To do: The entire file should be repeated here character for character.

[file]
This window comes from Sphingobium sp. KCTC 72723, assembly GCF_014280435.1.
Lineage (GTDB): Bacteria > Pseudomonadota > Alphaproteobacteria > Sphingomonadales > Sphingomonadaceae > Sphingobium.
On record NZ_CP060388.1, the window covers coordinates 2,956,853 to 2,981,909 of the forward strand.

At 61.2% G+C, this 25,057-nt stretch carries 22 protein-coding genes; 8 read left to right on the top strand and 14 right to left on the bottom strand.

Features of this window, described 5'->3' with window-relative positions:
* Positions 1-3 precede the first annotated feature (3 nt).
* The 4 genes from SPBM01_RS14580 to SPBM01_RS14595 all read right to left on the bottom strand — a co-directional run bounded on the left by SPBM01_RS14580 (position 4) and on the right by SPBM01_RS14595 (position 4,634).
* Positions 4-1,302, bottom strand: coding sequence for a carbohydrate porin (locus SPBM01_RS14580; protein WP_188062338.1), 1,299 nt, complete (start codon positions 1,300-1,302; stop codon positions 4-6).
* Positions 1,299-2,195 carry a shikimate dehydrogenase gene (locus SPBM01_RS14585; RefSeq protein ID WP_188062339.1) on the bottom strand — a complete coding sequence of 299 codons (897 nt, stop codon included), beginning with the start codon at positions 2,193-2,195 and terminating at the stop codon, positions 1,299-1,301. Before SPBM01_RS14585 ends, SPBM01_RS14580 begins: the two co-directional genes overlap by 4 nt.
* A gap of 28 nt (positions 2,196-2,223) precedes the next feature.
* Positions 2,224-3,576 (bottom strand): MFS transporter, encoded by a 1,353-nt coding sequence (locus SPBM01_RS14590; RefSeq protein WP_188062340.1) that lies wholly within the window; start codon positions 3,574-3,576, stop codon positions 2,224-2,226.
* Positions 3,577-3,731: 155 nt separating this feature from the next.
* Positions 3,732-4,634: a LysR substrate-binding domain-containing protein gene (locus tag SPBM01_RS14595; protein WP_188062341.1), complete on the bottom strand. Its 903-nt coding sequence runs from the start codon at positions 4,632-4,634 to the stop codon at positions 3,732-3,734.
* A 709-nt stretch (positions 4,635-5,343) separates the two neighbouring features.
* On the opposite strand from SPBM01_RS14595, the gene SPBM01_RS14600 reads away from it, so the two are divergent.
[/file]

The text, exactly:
This window comes from Sphingobium sp. KCTC 72723, assembly GCF_014280435.1.
Lineage (GTDB): Bacteria > Pseudomonadota > Alphaproteobacteria > Sphingomonadales > Sphingomonadaceae > Sphingobium.
On record NZ_CP060388.1, the window covers coordinates 2,956,853 to 2,981,909 of the forward strand.

At 61.2% G+C, this 25,057-nt stretch carries 22 protein-coding genes; 8 read left to right on the top strand and 14 right to left on the bottom strand.

Features of this window, described 5'->3' with window-relative positions:
* Positions 1-3 precede the first annotated feature (3 nt).
* The 4 genes from SPBM01_RS14580 to SPBM01_RS14595 all read right to left on the bottom strand — a co-directional run bounded on the left by SPBM01_RS14580 (position 4) and on the right by SPBM01_RS14595 (position 4,634).
* Positions 4-1,302, bottom strand: coding sequence for a carbohydrate porin (locus SPBM01_RS14580; protein WP_188062338.1), 1,299 nt, complete (start codon positions 1,300-1,302; stop codon positions 4-6).
* Positions 1,299-2,195 carry a shikimate dehydrogenase gene (locus SPBM01_RS14585; RefSeq protein ID WP_188062339.1) on the bottom strand — a complete coding sequence of 299 codons (897 nt, stop codon included), beginning with the start codon at positions 2,193-2,195 and terminating at the stop codon, positions 1,299-1,301. Before SPBM01_RS14585 ends, SPBM01_RS14580 begins: the two co-directional genes overlap by 4 nt.
* A gap of 28 nt (positions 2,196-2,223) precedes the next feature.
* Positions 2,224-3,576 (bottom strand): MFS transporter, encoded by a 1,353-nt coding sequence (locus SPBM01_RS14590; RefSeq protein WP_188062340.1) that lies wholly within the window; start codon positions 3,574-3,576, stop codon positions 2,224-2,226.
* Positions 3,577-3,731: 155 nt separating this feature from the next.
* Positions 3,732-4,634: a LysR substrate-binding domain-containing protein gene (locus tag SPBM01_RS14595; protein WP_188062341.1), complete on the bottom strand. Its 903-nt coding sequence runs from the start codon at positions 4,632-4,634 to the stop codon at positions 3,732-3,734.
* A 709-nt stretch (positions 4,635-5,343) separates the two neighbouring features.
* On the opposite strand from SPBM01_RS14595, the gene SPBM01_RS14600 reads away from it, so the two are divergent.